Strengthening Constitutional Self-Government

No Left Turns

A note on the pronunciation of my name

No, Knippenberg is not pronounced "idiot" or "fascist." But after I was on NPR a friend sent me an email joking about the host’s mispronunciation of my name. For the record, in Knippenberg, the K is not silent.

Which, I suppose, explains a lot.

Discussions - 12 Comments

Sorry, Joe, you live in an English-speaking country. The "K" will be silent for most’ll just have to keep correcting folks (I wonder if English holds the record for the most unused letters in words?).

I hope you didn’t have a kniption when you found out about that.

Do you mean "conniption?"

Did you feel a strong wind - like that of an F5 tornado - pass right over your head before you wrote that, dain?

No...but trolls aren’t allowed to be humorous. They just don’t have the knack (or should that be kanack?).

Sure Dain, it’s clear you got the joke the first time.

My wife and I disagree about how to pronounce the name we share. She pronounces it Ka-nippenberg; I don’t hesitate as much between the K and the n. My pronunciation comes from my dad, who abandoned a small (but decisive) portion of the name’s Dutchness when he immigrated. To wit: in the the Netherlands, the name would end with a sound like that of someone clearing his throat or getting ready to spit.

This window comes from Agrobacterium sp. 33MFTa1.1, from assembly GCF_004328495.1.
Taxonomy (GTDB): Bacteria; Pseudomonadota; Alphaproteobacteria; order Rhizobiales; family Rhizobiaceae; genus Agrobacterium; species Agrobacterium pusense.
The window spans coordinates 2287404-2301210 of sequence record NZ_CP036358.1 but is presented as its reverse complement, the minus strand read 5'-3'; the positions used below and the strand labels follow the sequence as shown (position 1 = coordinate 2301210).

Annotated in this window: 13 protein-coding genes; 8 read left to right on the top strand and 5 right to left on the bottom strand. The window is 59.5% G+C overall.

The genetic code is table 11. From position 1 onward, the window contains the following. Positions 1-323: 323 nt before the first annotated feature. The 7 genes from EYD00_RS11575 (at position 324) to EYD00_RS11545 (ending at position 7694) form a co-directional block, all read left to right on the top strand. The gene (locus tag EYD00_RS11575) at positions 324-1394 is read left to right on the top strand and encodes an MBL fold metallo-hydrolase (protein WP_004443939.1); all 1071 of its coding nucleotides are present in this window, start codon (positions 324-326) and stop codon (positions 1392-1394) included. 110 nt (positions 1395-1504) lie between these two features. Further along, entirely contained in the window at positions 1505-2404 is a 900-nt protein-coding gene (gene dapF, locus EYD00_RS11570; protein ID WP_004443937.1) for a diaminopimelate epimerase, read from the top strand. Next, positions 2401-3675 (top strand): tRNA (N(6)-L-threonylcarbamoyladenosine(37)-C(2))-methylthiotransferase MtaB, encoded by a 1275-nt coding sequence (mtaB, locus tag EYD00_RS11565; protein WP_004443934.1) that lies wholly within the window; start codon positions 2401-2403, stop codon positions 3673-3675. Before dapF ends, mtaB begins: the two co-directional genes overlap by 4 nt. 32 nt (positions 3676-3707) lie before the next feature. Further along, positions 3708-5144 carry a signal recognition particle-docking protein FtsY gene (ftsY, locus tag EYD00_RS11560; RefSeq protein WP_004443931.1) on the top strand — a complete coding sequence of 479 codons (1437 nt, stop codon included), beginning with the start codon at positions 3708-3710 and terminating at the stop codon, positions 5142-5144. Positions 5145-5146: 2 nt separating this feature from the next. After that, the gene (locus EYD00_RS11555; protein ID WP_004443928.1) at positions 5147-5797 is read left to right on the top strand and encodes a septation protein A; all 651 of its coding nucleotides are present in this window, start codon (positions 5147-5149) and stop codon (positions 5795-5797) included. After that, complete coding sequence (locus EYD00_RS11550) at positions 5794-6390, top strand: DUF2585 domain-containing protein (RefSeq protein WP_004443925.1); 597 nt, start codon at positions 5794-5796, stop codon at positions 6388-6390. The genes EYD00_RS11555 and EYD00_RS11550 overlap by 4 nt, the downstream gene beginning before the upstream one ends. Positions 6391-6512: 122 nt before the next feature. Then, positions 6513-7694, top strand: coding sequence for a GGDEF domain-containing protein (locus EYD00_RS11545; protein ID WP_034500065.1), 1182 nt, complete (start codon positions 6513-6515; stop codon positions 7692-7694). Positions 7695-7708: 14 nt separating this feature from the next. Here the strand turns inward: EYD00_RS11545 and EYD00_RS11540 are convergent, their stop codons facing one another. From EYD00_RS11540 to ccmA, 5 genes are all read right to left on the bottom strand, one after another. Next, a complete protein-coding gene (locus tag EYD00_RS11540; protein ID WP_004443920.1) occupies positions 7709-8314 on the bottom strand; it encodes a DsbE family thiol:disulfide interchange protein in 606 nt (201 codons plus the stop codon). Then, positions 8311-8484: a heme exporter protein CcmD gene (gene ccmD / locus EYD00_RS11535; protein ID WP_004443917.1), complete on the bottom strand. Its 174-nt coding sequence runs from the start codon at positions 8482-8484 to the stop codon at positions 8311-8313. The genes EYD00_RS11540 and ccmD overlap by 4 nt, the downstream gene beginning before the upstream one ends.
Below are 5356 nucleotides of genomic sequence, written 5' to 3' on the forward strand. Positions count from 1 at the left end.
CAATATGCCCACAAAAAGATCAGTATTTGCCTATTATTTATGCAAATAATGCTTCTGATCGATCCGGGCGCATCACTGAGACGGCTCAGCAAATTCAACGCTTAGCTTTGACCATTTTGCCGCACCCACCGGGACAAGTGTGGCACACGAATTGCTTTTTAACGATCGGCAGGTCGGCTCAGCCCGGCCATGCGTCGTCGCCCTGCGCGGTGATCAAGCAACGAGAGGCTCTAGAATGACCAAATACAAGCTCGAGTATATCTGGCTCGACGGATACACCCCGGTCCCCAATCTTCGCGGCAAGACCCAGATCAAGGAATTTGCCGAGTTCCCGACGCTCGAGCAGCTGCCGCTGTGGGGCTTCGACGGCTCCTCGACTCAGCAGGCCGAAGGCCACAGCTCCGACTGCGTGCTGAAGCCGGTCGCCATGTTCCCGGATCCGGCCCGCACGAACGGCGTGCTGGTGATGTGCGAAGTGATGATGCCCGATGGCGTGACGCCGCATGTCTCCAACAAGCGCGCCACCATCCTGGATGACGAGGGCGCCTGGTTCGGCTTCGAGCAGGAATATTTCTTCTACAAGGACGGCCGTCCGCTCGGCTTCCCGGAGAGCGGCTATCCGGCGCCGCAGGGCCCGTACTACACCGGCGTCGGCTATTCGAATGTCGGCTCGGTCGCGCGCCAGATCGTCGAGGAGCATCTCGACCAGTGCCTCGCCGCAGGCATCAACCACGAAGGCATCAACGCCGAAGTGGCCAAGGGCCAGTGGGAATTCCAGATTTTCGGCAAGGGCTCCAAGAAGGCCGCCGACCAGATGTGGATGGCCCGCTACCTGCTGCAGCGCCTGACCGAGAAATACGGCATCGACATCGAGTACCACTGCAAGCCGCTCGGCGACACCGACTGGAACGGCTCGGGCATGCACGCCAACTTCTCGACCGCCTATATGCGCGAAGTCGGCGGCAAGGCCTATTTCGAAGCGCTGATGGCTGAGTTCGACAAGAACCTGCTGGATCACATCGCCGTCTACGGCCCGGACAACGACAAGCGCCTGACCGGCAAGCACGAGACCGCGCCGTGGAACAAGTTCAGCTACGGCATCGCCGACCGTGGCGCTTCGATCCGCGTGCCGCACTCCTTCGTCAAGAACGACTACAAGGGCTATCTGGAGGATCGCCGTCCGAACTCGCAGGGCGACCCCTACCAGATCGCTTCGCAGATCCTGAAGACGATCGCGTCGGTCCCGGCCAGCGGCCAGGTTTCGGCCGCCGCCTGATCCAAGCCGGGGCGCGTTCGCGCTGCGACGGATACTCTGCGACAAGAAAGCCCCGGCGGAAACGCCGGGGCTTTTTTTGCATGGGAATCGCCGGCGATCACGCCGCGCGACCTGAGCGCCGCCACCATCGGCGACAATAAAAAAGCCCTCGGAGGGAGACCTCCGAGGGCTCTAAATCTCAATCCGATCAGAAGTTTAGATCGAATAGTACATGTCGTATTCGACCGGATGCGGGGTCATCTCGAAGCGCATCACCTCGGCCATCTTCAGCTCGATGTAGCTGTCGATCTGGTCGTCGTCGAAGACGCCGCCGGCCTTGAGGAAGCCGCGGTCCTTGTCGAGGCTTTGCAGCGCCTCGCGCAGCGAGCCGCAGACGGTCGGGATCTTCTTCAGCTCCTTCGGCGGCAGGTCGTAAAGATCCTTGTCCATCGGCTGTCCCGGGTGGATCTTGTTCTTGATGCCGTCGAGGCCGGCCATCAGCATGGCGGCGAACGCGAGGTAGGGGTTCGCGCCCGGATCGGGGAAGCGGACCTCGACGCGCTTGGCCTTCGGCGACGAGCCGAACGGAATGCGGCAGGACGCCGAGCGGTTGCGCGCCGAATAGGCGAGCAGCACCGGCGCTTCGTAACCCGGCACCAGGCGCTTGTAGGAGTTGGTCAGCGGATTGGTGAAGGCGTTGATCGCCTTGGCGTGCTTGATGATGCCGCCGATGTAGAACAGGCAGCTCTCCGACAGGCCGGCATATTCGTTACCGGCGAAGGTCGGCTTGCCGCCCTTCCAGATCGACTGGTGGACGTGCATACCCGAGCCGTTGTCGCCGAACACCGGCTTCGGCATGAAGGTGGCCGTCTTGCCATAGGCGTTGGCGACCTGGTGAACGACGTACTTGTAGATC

The only Dutch name about whose pronunciation I’m inclined to annoy people with my pedantry is "Gouda," where the G sounds a little like the "ch" at the beginning of the more or less correct pronunciations of Haifa and Hannukah, and the "ou" should be pronounced "ow" rather than "oo."

Most American Knippenbergs (to whom I am at most distantly related--they came generations earlier and settled in western Maryland and Ohio) are probably Nippenbergs. I don’t propose to tell them to pronounce it differently.

If you think Knippenberg is a problem try pronouncing Sikkenga! Even Jeff can’t do it.

Whatever dain. You’re a troll.

Kni get into this conversation?

Kno you knot.

Had I only known that my name would cause so much grief to my son, I would have changed it to my mother’s maiden name. At my naturalization the INS judge foresaw some problems and asked me if I wanted to change my name, and if so, what would I change it to? I replied that the only name I would consider changing it to would be my mother’s maiden name. "And what would that be?" he asked. "Van Veldhoven" I replied. "Keep your own name" he replied.

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